Please urge retailers who carry Chinese chicken jerky treats to post the FDA warning (which can be found in the above article) near their treats, or to pull them altogether. Forward it to your friends and encourage them to forward it to their friends. Please write to the FDA and urge them to issue a recall now, before more pets die unnecessarily, and to continue testing until they find the cause. And certainly, if you don’t know where the chicken was made, don’t buy it. If you can’t find an alternative, why not make your own?
2013 Updates: Many of the Chinese chicken products have been recalled in 2013 due to residues of antibiotics that are not legal in the United States. The companies all claim that there is no risk to animal health due to the presence of these antibiotic residues, but this very interesting article makes a very strong case for the fact that these residues may be responsible for the mysterious link to kidney failure in pets.
Here are the 2013 recall announcements as of 08/13:
January 9, 2013 . . . Nestlé Purina PetCare Company and its wholly owned subsidiary Waggin’ Train, LLC today announced it is voluntarily withdrawing its Waggin’ Train and Canyon Creek Ranch brand dog treats sold in the United States until further notice. The Company is taking this action after learning this week that the New York State Department of Agriculture & Markets (NYSDAM) found trace amounts of antibiotic residue in samples of Waggin’ Train and Canyon Creek Ranch chicken jerky products. These antibiotics are approved for use in poultry in China and other major countries, including European Union member states, but are not among those approved in the U.S. Antibiotics are commonly used globally, including in the United States, when raising animals fit for human consumption. Waggin’ Train and Canyon Creek Ranch products are safe to feed as directed. However, due to regulatory inconsistencies among countries, the presence of antibiotic residue is technically considered an adulteration in the United States.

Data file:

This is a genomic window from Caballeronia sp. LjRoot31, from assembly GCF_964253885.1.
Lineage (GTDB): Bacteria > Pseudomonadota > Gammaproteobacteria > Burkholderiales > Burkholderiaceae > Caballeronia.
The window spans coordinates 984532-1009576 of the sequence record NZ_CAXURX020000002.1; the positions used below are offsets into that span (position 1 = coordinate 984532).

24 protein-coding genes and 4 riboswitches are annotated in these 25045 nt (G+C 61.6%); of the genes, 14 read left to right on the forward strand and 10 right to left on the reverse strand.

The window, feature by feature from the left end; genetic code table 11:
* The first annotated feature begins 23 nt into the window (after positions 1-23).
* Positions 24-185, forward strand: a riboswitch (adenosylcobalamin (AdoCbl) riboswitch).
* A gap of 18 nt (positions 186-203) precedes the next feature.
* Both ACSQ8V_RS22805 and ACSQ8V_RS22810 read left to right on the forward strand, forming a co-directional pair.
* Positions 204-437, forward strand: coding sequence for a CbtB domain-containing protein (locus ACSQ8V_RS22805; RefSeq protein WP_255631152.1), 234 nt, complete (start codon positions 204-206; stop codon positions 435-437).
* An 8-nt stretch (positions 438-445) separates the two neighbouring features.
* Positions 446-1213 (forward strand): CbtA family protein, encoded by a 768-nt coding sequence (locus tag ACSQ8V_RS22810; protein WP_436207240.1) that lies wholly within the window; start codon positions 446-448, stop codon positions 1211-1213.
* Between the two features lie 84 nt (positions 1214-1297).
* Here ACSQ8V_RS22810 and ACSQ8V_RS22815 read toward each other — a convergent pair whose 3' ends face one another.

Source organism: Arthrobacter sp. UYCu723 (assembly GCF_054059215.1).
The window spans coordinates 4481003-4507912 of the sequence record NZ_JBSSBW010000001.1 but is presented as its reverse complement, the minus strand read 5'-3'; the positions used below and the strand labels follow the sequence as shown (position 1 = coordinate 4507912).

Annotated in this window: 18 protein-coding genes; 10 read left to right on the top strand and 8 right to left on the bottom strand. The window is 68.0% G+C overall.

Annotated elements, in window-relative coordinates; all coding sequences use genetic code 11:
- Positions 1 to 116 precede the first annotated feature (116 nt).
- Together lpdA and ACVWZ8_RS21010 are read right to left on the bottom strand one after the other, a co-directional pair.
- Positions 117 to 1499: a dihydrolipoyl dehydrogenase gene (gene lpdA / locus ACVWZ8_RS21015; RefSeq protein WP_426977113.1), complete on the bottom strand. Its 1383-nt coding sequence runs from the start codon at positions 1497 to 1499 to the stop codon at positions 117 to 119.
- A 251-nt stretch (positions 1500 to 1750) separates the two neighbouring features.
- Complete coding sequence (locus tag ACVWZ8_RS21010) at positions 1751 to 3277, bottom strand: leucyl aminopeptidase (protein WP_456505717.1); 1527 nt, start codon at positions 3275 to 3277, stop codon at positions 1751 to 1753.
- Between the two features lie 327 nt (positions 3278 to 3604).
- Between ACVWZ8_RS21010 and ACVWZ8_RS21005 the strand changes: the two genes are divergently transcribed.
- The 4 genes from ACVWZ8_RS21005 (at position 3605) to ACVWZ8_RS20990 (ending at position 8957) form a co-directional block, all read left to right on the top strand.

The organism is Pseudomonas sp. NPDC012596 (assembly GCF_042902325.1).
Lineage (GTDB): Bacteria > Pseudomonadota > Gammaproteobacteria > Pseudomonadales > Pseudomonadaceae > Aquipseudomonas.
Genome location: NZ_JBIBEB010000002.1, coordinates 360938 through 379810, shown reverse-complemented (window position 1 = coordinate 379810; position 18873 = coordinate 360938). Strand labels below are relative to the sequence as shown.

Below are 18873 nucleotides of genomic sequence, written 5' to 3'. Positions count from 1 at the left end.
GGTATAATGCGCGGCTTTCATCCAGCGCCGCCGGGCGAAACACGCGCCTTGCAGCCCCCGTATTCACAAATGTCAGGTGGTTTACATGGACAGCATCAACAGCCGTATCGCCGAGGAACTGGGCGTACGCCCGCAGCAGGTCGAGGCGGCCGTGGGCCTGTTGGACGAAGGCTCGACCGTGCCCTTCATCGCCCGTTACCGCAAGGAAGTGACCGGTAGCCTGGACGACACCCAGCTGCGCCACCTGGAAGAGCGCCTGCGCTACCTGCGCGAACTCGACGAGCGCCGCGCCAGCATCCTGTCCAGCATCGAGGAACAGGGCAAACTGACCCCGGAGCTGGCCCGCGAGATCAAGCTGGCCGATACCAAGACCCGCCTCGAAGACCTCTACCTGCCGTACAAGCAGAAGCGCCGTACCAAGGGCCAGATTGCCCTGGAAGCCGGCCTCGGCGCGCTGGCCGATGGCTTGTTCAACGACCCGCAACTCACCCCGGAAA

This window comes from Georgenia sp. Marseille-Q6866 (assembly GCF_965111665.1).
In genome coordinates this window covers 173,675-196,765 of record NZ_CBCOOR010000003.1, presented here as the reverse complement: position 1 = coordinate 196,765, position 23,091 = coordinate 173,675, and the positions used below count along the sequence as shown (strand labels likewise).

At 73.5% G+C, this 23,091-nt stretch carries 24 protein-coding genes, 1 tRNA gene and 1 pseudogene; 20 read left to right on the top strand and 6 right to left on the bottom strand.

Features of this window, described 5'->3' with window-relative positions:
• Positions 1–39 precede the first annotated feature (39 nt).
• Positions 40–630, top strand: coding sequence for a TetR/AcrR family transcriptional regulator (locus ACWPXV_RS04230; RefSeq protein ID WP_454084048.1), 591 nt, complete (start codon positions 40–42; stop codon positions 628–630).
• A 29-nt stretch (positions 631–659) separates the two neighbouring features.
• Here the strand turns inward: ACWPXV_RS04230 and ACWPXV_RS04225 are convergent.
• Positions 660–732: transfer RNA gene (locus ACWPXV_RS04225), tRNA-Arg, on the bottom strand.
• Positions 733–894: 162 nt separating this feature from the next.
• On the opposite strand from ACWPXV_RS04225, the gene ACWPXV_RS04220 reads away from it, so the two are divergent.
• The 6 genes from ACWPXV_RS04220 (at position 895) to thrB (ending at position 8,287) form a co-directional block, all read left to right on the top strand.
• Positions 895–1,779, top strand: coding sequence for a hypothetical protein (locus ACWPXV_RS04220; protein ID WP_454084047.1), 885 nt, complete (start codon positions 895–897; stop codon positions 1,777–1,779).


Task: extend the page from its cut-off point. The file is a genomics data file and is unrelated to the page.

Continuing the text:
January 9, 2013 – Milo’s Kitchen® Chicken Jerky and Chicken Grillers home-style dog treats from retailer shelves nationally. No other Milo’s Kitchen® products are affected.
On Monday, New York State’s Department of Agriculture informed the U.S. Food and Drug Administration (FDA) and the Company that trace amounts of residual antibiotics had been found in several lots of Milo’s Kitchen® Chicken Jerky. After consultation with the New York Department of Agriculture and FDA, the company decided to voluntarily recall Milo’s Kitchen® Chicken Jerky and Chicken Grillers, which are both sourced from the same chicken suppliers.
Jan 11,2013 IMS Trading Corp today announced it is voluntarily withdrawing its Cadet Brand Chicken Jerky Treat products sold in the United States until further notice. The Company is taking this action after learning this week that the New York State Department of Agriculture & Markets (NYSDAM) found trace amounts of antibiotic residue in samples of Cadet brand Chicken Jerky Treat products. These antibiotics are approved for use in poultry in China and other major countries, including European Union member states, but are not among those approved in the U.S. Cadet Brand Chicken Jerky Treat products are safe to feed as directed and have not been linked to ANY illnesses in dogs or humans. However, due to regulatory inconsistencies among countries, the presence of antibiotic residue is technically considered an adulteration in the United States.
Jan 12, 2013 Publix Super Markets is issuing a voluntary recall for Publix Chicken Tenders Dog Chew Treats because it may contain trace amounts of antibiotic residue.
Jan. 25, 2013 — The Hartz Mountain Corporation is voluntarily withdrawing its Hartz ® Chicken Chews™ and Hartz ® Oinkies® Pig Skin Twists wrapped with Chicken for dogs in the United States because they contain trace amounts of unapproved antibiotic residue.
July 27th 2013 – “During routine testing of our products, the New York State Department of Agriculture & Markets (NYSDAM) discovered that a sample of our Dogswell Happy Hips Chicken Breast Jerky contained trace amounts of an antibiotic residue that has not been approved for use in the United States.